This didn’t destroy his dream of racing pro, but it reframed it. Rather than aiming for Tour de France success, Myerson and his teammates focused on what was realistic: racing and winning in the U.S. They believed that “90 percent of the dudes in Europe were dirty,” but “only 10 percent” or so of the U.S. peloton was doping. They were wrong.
MYERSON IS NOW A successful coach and pro on the East Coast, winning cyclocross racer, and vocal anti-doping advocate. For the last 24 years of his life, he has been in and out of the sport—racing his way onto a variety of pro teams from a background in punk skateboarding.
He grew up poor in Brockton, Massachusetts, and had a rough start with drugs and drinking. But through sports and music, he transformed his life. Toward the start, it was speed-skating at the local roller-rink, and Myerson was riding his 10-speed Schwinn for training.
Soon, he fell into a group of guys at the local bike shop about 10 years older than himself. They took him out on group rides—informal races where new riders learn the esoteric etiquette of the sport and train. He’d ride in his cutoffs, Hawaiian shirt, and sneakers. They’d be in Lycra. At first, he didn’t fit in. But he was hooked. So he decided to buy a real bike, and he spent the next year riding three paper routes to pay it off.
That group of guys became his brothers—taking him to punk shows that would inform his straight-edge anti-doping ethics. And for his 16th birthday, one of the guys bought him a racing license. From there it was an organic jump to the top. Teams started paying for his entry fees, just like how the guys paid for gas and his license. The coaches and clubs were looking after him, and he soon began winning Pro/1/2 races (essentially local pro/amateur races) when he was 17. He finished second to George Hincapie at the Tour of Somerville. People took notice.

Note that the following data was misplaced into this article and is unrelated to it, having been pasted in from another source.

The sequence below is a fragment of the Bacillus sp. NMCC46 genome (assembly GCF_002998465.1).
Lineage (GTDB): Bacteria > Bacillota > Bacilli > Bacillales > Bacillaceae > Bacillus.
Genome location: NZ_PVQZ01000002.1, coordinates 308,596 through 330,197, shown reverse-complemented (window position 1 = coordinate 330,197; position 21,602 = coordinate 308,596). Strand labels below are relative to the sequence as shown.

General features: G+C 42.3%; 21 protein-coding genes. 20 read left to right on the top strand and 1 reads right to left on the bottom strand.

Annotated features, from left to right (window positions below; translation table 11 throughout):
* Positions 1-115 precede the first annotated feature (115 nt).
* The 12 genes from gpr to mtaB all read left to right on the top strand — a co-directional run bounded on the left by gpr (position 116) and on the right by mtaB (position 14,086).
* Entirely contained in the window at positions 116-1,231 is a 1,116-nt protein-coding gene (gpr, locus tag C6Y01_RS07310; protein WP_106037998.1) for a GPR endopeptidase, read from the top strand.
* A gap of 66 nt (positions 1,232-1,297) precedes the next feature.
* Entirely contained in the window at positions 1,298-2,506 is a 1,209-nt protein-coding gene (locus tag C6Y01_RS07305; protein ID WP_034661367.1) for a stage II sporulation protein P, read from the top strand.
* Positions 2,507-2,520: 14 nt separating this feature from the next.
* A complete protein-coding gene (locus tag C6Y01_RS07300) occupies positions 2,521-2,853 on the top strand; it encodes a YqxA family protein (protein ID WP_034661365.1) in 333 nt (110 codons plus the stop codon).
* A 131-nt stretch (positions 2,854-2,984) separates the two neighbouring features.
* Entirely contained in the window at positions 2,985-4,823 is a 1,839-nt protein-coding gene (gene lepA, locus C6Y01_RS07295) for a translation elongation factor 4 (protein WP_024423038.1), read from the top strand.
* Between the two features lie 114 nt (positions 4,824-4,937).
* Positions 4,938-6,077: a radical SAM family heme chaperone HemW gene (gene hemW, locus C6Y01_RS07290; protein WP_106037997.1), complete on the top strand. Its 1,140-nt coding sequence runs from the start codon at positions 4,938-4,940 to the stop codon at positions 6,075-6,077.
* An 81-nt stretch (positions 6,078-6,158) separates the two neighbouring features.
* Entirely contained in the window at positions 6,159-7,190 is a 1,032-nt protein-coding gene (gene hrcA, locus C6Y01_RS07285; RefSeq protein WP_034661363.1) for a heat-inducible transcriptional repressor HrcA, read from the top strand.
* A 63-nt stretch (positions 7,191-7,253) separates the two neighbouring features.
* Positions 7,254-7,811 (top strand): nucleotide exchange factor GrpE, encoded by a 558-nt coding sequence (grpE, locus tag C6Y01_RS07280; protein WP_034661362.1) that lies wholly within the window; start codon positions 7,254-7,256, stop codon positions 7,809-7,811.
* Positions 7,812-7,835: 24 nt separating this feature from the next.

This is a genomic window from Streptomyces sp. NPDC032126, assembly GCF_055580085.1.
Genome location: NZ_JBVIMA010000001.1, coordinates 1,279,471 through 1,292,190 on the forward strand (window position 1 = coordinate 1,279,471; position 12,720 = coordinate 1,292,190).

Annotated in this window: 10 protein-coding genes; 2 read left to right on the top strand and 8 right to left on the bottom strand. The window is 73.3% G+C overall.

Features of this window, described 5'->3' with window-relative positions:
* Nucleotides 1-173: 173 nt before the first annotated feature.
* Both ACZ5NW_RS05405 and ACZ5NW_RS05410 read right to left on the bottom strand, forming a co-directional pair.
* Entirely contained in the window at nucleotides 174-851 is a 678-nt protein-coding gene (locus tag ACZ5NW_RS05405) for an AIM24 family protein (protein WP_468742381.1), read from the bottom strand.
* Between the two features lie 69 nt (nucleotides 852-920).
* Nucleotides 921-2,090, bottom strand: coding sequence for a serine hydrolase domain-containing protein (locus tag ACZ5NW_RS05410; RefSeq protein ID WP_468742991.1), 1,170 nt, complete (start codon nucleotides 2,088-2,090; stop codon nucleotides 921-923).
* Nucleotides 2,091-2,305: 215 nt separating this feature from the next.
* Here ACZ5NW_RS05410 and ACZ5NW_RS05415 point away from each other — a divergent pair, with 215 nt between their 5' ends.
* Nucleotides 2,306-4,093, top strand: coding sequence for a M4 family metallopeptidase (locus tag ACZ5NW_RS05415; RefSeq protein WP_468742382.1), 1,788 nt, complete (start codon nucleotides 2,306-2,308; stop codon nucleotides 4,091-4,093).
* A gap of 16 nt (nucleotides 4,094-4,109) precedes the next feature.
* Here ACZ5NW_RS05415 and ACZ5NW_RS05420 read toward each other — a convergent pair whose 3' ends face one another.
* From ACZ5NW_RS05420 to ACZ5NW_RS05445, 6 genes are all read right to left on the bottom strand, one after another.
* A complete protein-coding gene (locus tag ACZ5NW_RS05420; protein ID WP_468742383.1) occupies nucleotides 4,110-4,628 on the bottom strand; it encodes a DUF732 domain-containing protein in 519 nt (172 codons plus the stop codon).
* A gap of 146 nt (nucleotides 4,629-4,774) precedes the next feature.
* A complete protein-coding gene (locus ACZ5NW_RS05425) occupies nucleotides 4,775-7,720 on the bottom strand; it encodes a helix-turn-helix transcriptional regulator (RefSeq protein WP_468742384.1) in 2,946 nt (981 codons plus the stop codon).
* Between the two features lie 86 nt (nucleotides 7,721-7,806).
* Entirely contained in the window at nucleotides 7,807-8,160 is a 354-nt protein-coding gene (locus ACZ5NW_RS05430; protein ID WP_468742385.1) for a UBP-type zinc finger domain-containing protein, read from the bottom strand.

High school ended, and he was the first person in his family to go off to college. It was a big change for the better. “No one was going to turn the electricity off,” he says, “and there was always food.” He continued racing and training. By his sophomore year, he was taking one semester off to train, generally somewhere warm like Florida. When he was 20 years old and racing at Superweek, a high-level Midwest race series, his father committed suicide.
For the next six years, he raced at a high level before retiring at the age of 26, partly because of the doping that he witnessed. It was the first year he hadn’t improved, and he had just finished school. He found a “real job” and married. But one thing led to the next, and soon he was coaching. Racing had been his graduate degree.
IN 1990 KEVIN MONAHAN was one of Myerson’s competitors. While Myerson was winning his first local pro races and scaling back his dreams to focus on domestic racing, Monahan was preparing to compete in the junior world championships held in England for riders under the age of 18.
Several of Monahan’s teammates would later claim that three coaches—Rene Wenzel, Angus Fraser, and a third unnamed party (reportedly Chris Carmichael, who settled out-of-court)—tasked by the U.S. team to look after minors in Japan injected them with cortisone without their consent, later leading to heath problems. In 2006, USA Cycling paid Greg Strock and Erich Kaiter $250,000 to settle the suit.
Monahan was there, and the scene was his first introduction to syringes in the world of racing. While he wasn’t asked to join the lawsuit, he recalls the incident and an ensuing conversation with one of Wenzel’s lawyers.
“I got an injection a day or two before the race, and I just figured it was vitamins or minerals,” he says. In Europe, injectable vitamins are readily accessible and legal over-the-counter. Monahan says he finds it hard to believe Wenzel was administering anything more than that. “I don’t think that is what happened there,” he says.